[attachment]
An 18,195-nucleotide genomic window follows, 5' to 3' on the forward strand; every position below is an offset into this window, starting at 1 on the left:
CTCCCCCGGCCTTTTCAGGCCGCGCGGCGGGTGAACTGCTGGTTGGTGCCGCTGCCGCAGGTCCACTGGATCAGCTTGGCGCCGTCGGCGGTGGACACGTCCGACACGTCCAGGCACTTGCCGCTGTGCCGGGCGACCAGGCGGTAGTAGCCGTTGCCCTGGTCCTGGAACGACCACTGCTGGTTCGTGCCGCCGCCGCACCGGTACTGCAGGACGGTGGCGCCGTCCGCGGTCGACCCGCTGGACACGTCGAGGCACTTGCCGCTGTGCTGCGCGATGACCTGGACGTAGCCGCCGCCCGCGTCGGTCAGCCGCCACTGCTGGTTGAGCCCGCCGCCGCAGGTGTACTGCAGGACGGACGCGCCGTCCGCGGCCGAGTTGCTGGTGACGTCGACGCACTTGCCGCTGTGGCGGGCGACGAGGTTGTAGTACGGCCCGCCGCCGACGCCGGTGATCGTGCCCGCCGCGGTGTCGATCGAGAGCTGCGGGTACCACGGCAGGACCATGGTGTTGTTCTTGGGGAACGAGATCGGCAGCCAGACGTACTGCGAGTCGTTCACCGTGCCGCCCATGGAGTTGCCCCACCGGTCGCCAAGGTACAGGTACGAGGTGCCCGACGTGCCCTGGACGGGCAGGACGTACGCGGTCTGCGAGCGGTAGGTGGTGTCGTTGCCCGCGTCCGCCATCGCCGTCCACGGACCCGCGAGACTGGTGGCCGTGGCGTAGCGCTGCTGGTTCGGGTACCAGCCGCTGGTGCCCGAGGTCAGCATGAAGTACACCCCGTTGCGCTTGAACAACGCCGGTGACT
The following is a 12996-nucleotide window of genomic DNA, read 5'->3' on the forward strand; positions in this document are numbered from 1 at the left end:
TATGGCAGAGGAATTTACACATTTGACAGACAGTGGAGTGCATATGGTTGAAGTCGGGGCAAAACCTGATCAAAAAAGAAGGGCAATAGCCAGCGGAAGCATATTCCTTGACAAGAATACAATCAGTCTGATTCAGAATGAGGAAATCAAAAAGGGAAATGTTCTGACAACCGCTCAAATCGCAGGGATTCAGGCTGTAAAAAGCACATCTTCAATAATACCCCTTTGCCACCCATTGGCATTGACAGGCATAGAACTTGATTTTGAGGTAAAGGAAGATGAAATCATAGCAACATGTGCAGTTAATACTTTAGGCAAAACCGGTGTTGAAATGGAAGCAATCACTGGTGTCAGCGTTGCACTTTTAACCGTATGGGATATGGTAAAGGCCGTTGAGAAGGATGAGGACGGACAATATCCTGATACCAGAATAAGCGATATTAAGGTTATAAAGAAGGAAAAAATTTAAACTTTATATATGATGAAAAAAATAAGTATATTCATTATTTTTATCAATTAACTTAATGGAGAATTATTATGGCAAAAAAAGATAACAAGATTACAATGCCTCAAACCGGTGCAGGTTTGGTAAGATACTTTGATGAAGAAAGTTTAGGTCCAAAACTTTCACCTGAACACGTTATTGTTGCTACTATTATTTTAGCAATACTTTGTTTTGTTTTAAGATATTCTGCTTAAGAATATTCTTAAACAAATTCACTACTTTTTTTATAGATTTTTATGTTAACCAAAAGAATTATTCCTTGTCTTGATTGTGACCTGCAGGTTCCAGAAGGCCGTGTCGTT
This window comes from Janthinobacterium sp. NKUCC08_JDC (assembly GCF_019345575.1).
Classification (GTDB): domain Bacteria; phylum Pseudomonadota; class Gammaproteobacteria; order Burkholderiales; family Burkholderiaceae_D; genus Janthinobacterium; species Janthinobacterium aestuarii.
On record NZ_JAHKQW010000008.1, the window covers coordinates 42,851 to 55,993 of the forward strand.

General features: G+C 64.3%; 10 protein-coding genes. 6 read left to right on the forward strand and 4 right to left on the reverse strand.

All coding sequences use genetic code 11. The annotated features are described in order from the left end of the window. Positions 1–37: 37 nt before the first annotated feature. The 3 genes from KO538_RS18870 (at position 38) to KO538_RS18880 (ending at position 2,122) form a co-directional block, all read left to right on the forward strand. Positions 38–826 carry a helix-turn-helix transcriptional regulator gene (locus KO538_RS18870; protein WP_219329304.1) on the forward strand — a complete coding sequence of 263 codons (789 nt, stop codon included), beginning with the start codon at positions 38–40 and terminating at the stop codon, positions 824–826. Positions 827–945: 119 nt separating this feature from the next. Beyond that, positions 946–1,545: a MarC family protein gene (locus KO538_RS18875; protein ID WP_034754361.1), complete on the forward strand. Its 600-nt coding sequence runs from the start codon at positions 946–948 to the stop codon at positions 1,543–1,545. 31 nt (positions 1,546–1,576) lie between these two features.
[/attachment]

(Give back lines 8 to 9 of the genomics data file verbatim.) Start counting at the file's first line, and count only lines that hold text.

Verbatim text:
General features: G+C 64.3%; 10 protein-coding genes. 6 read left to right on the forward strand and 4 right to left on the reverse strand.

All coding sequences use genetic code 11. The annotated features are described in order from the left end of the window. Positions 1–37: 37 nt before the first annotated feature. The 3 genes from KO538_RS18870 (at position 38) to KO538_RS18880 (ending at position 2,122) form a co-directional block, all read left to right on the forward strand. Positions 38–826 carry a helix-turn-helix transcriptional regulator gene (locus KO538_RS18870; protein WP_219329304.1) on the forward strand — a complete coding sequence of 263 codons (789 nt, stop codon included), beginning with the start codon at positions 38–40 and terminating at the stop codon, positions 824–826. Positions 827–945: 119 nt separating this feature from the next. Beyond that, positions 946–1,545: a MarC family protein gene (locus KO538_RS18875; protein ID WP_034754361.1), complete on the forward strand. Its 600-nt coding sequence runs from the start codon at positions 946–948 to the stop codon at positions 1,543–1,545. 31 nt (positions 1,546–1,576) lie between these two features.